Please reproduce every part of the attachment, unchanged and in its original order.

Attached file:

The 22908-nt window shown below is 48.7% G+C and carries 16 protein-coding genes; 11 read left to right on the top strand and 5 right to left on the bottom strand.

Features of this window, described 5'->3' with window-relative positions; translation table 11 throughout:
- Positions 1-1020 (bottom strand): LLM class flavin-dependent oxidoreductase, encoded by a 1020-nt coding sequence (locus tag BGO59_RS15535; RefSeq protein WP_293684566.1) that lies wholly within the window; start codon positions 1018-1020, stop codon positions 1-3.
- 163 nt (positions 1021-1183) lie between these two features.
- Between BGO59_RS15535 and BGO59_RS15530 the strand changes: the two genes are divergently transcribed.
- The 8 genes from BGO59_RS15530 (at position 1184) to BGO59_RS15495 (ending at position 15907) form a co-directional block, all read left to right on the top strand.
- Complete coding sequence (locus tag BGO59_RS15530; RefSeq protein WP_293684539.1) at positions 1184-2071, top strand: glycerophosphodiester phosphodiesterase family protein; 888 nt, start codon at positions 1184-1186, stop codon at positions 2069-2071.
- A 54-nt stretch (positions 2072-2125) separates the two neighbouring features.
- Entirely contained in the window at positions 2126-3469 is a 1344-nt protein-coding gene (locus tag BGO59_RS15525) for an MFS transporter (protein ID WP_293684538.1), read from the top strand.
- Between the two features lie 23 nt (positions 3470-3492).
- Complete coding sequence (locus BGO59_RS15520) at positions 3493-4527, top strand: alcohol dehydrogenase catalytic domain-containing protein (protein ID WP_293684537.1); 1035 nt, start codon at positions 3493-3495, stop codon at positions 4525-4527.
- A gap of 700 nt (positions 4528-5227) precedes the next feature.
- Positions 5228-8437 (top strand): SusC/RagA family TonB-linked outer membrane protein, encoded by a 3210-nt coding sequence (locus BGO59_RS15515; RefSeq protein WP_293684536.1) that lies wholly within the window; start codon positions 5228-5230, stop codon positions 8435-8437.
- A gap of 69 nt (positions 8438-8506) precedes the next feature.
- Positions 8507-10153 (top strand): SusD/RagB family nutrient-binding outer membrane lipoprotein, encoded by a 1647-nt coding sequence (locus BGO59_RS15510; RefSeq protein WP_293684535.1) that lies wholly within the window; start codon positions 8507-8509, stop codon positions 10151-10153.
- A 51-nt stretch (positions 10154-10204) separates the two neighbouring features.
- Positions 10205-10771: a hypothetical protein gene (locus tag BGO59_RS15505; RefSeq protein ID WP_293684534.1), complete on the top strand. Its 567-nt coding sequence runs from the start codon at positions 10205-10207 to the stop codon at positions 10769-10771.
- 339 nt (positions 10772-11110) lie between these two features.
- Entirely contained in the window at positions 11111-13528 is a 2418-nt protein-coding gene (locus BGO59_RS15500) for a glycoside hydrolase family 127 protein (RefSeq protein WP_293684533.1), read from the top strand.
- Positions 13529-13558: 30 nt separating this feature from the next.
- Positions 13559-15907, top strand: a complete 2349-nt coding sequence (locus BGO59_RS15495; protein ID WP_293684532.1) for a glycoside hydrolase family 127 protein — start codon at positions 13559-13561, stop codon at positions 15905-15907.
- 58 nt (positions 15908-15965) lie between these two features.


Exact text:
The 22908-nt window shown below is 48.7% G+C and carries 16 protein-coding genes; 11 read left to right on the top strand and 5 right to left on the bottom strand.

Features of this window, described 5'->3' with window-relative positions; translation table 11 throughout:
- Positions 1-1020 (bottom strand): LLM class flavin-dependent oxidoreductase, encoded by a 1020-nt coding sequence (locus tag BGO59_RS15535; RefSeq protein WP_293684566.1) that lies wholly within the window; start codon positions 1018-1020, stop codon positions 1-3.
- 163 nt (positions 1021-1183) lie between these two features.
- Between BGO59_RS15535 and BGO59_RS15530 the strand changes: the two genes are divergently transcribed.
- The 8 genes from BGO59_RS15530 (at position 1184) to BGO59_RS15495 (ending at position 15907) form a co-directional block, all read left to right on the top strand.
- Complete coding sequence (locus tag BGO59_RS15530; RefSeq protein WP_293684539.1) at positions 1184-2071, top strand: glycerophosphodiester phosphodiesterase family protein; 888 nt, start codon at positions 1184-1186, stop codon at positions 2069-2071.
- A 54-nt stretch (positions 2072-2125) separates the two neighbouring features.
- Entirely contained in the window at positions 2126-3469 is a 1344-nt protein-coding gene (locus tag BGO59_RS15525) for an MFS transporter (protein ID WP_293684538.1), read from the top strand.
- Between the two features lie 23 nt (positions 3470-3492).
- Complete coding sequence (locus BGO59_RS15520) at positions 3493-4527, top strand: alcohol dehydrogenase catalytic domain-containing protein (protein ID WP_293684537.1); 1035 nt, start codon at positions 3493-3495, stop codon at positions 4525-4527.
- A gap of 700 nt (positions 4528-5227) precedes the next feature.
- Positions 5228-8437 (top strand): SusC/RagA family TonB-linked outer membrane protein, encoded by a 3210-nt coding sequence (locus BGO59_RS15515; RefSeq protein WP_293684536.1) that lies wholly within the window; start codon positions 5228-5230, stop codon positions 8435-8437.
- A gap of 69 nt (positions 8438-8506) precedes the next feature.
- Positions 8507-10153 (top strand): SusD/RagB family nutrient-binding outer membrane lipoprotein, encoded by a 1647-nt coding sequence (locus BGO59_RS15510; RefSeq protein WP_293684535.1) that lies wholly within the window; start codon positions 8507-8509, stop codon positions 10151-10153.
- A 51-nt stretch (positions 10154-10204) separates the two neighbouring features.
- Positions 10205-10771: a hypothetical protein gene (locus tag BGO59_RS15505; RefSeq protein ID WP_293684534.1), complete on the top strand. Its 567-nt coding sequence runs from the start codon at positions 10205-10207 to the stop codon at positions 10769-10771.
- 339 nt (positions 10772-11110) lie between these two features.
- Entirely contained in the window at positions 11111-13528 is a 2418-nt protein-coding gene (locus BGO59_RS15500) for a glycoside hydrolase family 127 protein (RefSeq protein WP_293684533.1), read from the top strand.
- Positions 13529-13558: 30 nt separating this feature from the next.
- Positions 13559-15907, top strand: a complete 2349-nt coding sequence (locus BGO59_RS15495; protein ID WP_293684532.1) for a glycoside hydrolase family 127 protein — start codon at positions 13559-13561, stop codon at positions 15905-15907.
- 58 nt (positions 15908-15965) lie between these two features.